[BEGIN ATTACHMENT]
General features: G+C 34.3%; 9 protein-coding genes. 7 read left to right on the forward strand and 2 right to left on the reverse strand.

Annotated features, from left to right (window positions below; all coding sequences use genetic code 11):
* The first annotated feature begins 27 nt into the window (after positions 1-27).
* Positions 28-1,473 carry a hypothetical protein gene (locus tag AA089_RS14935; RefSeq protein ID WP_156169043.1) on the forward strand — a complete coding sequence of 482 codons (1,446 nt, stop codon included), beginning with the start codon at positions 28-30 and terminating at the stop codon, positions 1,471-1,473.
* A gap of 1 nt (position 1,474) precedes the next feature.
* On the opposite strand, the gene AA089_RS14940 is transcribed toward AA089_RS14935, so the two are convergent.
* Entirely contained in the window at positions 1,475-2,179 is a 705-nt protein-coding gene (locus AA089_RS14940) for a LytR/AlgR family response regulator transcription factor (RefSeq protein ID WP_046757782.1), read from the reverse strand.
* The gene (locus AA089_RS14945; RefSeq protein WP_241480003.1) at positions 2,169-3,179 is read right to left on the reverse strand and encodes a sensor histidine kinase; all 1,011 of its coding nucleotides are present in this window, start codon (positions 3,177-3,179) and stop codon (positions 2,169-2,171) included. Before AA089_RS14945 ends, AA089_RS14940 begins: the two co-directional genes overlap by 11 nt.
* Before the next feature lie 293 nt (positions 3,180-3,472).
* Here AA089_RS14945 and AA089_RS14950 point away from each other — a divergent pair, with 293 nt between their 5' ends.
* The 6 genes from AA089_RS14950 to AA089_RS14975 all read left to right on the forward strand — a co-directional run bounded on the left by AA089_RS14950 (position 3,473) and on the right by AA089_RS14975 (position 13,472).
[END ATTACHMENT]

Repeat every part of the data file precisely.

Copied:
General features: G+C 34.3%; 9 protein-coding genes. 7 read left to right on the forward strand and 2 right to left on the reverse strand.

Annotated features, from left to right (window positions below; all coding sequences use genetic code 11):
* The first annotated feature begins 27 nt into the window (after positions 1-27).
* Positions 28-1,473 carry a hypothetical protein gene (locus tag AA089_RS14935; RefSeq protein ID WP_156169043.1) on the forward strand — a complete coding sequence of 482 codons (1,446 nt, stop codon included), beginning with the start codon at positions 28-30 and terminating at the stop codon, positions 1,471-1,473.
* A gap of 1 nt (position 1,474) precedes the next feature.
* On the opposite strand, the gene AA089_RS14940 is transcribed toward AA089_RS14935, so the two are convergent.
* Entirely contained in the window at positions 1,475-2,179 is a 705-nt protein-coding gene (locus AA089_RS14940) for a LytR/AlgR family response regulator transcription factor (RefSeq protein ID WP_046757782.1), read from the reverse strand.
* The gene (locus AA089_RS14945; RefSeq protein WP_241480003.1) at positions 2,169-3,179 is read right to left on the reverse strand and encodes a sensor histidine kinase; all 1,011 of its coding nucleotides are present in this window, start codon (positions 3,177-3,179) and stop codon (positions 2,169-2,171) included. Before AA089_RS14945 ends, AA089_RS14940 begins: the two co-directional genes overlap by 11 nt.
* Before the next feature lie 293 nt (positions 3,180-3,472).
* Here AA089_RS14945 and AA089_RS14950 point away from each other — a divergent pair, with 293 nt between their 5' ends.
* The 6 genes from AA089_RS14950 to AA089_RS14975 all read left to right on the forward strand — a co-directional run bounded on the left by AA089_RS14950 (position 3,473) and on the right by AA089_RS14975 (position 13,472).